If there’s one thing I’m extremely proud about since learning some DIY basics, it’s this one and I’ll tell you why.
The reason? I think YouTube cooking videos are very competitive. And, in fact, this year I’ve been surprised how my DIY channel has taken over with daily subscribers. It might not look as popular yet, but the growth rate tells me otherwise. But that’s good, because it encourages me to crack on with the must needed home renovations. And then, something else happened.
Last Tuesday, I thought I’d edit an existing Lamb & Mint YouTube tutorial and make it shorter to upload directly on Facebook and reach a new audience. I’m always getting tagged by friends in those cool Tasty videos if they think I’ll like them. And I myself have over 200 recipe videos on YouTube, so I had the content already.
But I was in complete shock at the massive increase in reach, shares, reactions and ultimately, the +1200 extra likes to my page in a week. I was at 3200 likes and a week on, it’s 4600. That was a big deal for me compared to my daily average of 5. Also, my blog hits and subscribers started to double, increasing my ad revenue. Oh, and my Klout influencer’s rate went up to 67 from 64.
You see, I hate scheduling social media content. It feels robotic, fake and it’s time consuming, BUT I know it works. Some people love doing it. Others outsource it. I’d rather get on with something else.
So after seeing figures like +95,000% increase here and there, it’s sort of marked my path for me. Then, over the next few days, I rejigged some of my most popular recipes for my new Facebook audience and scheduled them and encountered even more success.
Yes, you don’t get paid for any views on Facebook, but I think the pittance from YouTube ads is far less beneficial than FB’s potential rewards. (Unless you had a YT video that goes viral).
I get far more money through my blog instead by having ads automatically placed throughout. Notice I don’t have any on here as DIY tutorials on YouTube is more popular.But something I’ve always wanted for my DSLR was an overhead camera tripod. If the videos are filmed at a birdseyeview angle and square, they’re mobile phone friendly. And one thing I know, is my audience watch them primarily on a smart phone or tablet.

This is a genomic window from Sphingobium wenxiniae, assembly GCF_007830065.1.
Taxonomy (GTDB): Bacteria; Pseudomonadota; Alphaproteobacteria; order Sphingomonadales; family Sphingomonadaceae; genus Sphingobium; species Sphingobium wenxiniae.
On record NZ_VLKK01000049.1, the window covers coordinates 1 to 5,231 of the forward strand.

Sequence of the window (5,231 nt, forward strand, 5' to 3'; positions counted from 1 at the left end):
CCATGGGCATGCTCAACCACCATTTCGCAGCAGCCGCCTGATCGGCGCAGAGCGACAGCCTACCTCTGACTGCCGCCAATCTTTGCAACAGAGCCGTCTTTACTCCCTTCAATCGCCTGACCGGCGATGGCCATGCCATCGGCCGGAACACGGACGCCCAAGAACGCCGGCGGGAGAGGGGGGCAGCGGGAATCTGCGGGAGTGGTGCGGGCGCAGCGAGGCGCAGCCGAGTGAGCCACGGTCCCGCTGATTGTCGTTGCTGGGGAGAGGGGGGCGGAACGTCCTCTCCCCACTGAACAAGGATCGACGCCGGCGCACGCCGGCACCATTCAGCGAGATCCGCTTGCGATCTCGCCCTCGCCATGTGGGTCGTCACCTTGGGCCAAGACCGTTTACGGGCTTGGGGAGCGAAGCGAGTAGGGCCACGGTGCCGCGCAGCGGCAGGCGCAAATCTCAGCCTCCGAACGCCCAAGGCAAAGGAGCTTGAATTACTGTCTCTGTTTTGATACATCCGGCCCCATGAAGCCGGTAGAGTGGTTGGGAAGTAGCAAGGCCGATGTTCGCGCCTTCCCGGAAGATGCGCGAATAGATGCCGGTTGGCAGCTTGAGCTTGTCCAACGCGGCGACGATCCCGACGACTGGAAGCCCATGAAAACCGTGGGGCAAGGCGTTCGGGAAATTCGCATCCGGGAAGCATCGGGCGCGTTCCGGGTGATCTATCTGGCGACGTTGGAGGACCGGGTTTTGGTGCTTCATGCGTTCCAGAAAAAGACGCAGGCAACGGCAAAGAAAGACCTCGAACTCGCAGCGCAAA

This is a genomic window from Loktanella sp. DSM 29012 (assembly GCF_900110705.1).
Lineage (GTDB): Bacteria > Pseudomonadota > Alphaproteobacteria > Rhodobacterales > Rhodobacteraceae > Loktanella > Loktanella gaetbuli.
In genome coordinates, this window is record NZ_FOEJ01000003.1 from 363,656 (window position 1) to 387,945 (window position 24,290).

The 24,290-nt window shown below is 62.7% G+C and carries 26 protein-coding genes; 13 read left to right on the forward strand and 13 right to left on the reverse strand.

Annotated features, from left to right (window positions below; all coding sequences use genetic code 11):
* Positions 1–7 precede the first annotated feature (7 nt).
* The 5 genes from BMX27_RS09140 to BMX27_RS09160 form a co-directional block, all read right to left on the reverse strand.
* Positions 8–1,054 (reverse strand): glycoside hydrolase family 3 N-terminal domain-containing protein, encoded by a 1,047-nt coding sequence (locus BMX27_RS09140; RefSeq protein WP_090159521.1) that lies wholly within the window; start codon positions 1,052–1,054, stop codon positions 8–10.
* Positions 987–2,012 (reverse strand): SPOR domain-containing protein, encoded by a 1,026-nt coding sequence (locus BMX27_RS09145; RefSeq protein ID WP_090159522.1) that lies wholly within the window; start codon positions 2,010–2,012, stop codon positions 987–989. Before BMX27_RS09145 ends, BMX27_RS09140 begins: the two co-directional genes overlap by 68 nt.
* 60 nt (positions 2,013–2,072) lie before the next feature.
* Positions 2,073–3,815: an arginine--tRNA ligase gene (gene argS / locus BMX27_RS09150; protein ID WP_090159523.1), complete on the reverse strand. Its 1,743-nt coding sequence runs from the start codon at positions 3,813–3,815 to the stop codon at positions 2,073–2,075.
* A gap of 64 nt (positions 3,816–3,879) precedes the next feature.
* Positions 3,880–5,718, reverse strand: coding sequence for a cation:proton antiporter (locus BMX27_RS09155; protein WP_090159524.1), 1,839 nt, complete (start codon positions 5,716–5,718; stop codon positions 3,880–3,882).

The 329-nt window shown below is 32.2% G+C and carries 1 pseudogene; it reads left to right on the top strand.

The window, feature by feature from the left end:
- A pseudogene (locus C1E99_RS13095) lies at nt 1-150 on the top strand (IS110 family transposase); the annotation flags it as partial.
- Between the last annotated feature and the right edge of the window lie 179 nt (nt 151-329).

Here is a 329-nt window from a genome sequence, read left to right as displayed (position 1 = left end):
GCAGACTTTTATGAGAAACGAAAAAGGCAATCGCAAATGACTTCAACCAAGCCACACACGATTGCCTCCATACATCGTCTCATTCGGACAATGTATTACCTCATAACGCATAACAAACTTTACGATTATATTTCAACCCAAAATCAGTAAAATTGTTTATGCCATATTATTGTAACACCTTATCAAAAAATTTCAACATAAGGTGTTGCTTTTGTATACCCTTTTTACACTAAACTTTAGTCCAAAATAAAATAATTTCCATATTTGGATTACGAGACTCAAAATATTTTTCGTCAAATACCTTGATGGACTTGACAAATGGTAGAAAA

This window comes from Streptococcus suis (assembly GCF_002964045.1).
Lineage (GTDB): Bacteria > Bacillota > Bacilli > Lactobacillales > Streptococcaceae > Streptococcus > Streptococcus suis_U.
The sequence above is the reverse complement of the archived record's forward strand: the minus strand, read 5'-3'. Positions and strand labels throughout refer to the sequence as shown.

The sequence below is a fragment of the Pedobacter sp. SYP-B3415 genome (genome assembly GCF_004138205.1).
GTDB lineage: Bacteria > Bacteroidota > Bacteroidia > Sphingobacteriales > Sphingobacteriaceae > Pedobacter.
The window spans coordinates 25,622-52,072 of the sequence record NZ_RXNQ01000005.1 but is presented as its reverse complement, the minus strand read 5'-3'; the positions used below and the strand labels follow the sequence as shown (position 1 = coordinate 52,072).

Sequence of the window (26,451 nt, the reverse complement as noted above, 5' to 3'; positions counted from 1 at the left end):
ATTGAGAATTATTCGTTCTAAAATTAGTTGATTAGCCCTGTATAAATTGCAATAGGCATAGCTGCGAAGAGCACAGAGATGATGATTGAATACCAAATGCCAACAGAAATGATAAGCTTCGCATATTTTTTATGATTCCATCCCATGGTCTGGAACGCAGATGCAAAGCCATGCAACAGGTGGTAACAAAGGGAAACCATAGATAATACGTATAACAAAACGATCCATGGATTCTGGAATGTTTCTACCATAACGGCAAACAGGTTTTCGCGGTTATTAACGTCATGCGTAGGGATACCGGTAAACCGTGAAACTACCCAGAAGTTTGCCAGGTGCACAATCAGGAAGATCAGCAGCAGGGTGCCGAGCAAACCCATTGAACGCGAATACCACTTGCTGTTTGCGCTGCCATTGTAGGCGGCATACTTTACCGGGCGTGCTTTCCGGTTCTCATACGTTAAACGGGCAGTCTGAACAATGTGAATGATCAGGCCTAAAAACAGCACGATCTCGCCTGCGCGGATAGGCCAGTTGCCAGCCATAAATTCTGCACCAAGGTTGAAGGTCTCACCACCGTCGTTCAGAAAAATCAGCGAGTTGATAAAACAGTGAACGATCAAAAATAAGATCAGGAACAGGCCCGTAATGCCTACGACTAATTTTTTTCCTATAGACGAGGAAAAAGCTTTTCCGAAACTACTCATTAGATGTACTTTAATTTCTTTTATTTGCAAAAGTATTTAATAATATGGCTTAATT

Yes, as I’m also renovating our whole house, I couldn’t justify paying £150 for a tripod if there was a possibility I could make one myself, using materials I already had. And there was!
I built this wooden jig using only off cuts and it did not cost me a penny. Only 3 hours of my time, max, as I filmed it too. I’d looked online for ideas and there are a lot made from pipes which felt unfamiliar, or really complex wooden ones. I just wanted something quick and easy and if I cracked it, others could too.
Hopefully, after a few new future videos, its bulkiness will pay for itself and maybe eventually I’ll fork out (or redesign) something that can be folded away and shrink to almost nothing. But I’d rather use any extra pennies on building a utility, pay someone to do my driveway and anything else.
You’ll need to be able to store it too, but I know it will help any others in the same boat who don’t mind while they’re finding their feet. Particularly if you’re a start up business and need to showcase a new product or you’re a blogger like me that likes good value, ‘cos £150 ain’t cheap!
Anyway, here’s the tutorial and if you have any questions or other design tweaking tips, then feel free to comment below. The secret is in the screw 😉
Here’s my video tutorial on how to make it!
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CAN’T MAKE IT RIGHT NOW? HERE’S A PIN IF YOU WANT TO SAVE IT FOR LATER…